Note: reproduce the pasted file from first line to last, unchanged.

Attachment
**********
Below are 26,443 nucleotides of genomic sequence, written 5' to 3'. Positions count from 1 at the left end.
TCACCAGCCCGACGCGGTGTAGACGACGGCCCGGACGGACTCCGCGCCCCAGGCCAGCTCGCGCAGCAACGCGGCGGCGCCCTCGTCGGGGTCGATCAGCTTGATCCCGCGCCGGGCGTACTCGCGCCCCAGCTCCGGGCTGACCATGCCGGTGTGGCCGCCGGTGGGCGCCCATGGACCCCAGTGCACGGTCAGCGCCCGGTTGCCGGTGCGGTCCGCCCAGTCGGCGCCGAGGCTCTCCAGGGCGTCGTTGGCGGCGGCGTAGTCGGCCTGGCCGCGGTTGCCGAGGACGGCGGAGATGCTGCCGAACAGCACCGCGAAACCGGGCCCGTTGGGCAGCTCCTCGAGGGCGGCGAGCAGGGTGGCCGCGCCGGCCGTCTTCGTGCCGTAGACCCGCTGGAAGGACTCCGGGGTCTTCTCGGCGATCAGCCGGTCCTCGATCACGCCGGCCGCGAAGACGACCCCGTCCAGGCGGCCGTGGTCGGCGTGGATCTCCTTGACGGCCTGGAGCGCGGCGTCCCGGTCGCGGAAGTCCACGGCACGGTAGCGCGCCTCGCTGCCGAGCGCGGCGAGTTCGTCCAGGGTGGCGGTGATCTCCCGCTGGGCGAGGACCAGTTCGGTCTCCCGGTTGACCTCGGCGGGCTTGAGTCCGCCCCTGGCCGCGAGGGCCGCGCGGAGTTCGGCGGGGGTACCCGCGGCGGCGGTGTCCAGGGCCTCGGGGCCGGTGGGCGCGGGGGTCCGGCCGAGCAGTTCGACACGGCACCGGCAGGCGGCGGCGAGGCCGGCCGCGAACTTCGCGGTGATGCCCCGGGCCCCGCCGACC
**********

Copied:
Below are 26,443 nucleotides of genomic sequence, written 5' to 3'. Positions count from 1 at the left end.
TCACCAGCCCGACGCGGTGTAGACGACGGCCCGGACGGACTCCGCGCCCCAGGCCAGCTCGCGCAGCAACGCGGCGGCGCCCTCGTCGGGGTCGATCAGCTTGATCCCGCGCCGGGCGTACTCGCGCCCCAGCTCCGGGCTGACCATGCCGGTGTGGCCGCCGGTGGGCGCCCATGGACCCCAGTGCACGGTCAGCGCCCGGTTGCCGGTGCGGTCCGCCCAGTCGGCGCCGAGGCTCTCCAGGGCGTCGTTGGCGGCGGCGTAGTCGGCCTGGCCGCGGTTGCCGAGGACGGCGGAGATGCTGCCGAACAGCACCGCGAAACCGGGCCCGTTGGGCAGCTCCTCGAGGGCGGCGAGCAGGGTGGCCGCGCCGGCCGTCTTCGTGCCGTAGACCCGCTGGAAGGACTCCGGGGTCTTCTCGGCGATCAGCCGGTCCTCGATCACGCCGGCCGCGAAGACGACCCCGTCCAGGCGGCCGTGGTCGGCGTGGATCTCCTTGACGGCCTGGAGCGCGGCGTCCCGGTCGCGGAAGTCCACGGCACGGTAGCGCGCCTCGCTGCCGAGCGCGGCGAGTTCGTCCAGGGTGGCGGTGATCTCCCGCTGGGCGAGGACCAGTTCGGTCTCCCGGTTGACCTCGGCGGGCTTGAGTCCGCCCCTGGCCGCGAGGGCCGCGCGGAGTTCGGCGGGGGTACCCGCGGCGGCGGTGTCCAGGGCCTCGGGGCCGGTGGGCGCGGGGGTCCGGCCGAGCAGTTCGACACGGCACCGGCAGGCGGCGGCGAGGCCGGCCGCGAACTTCGCGGTGATGCCCCGGGCCCCGCCGACC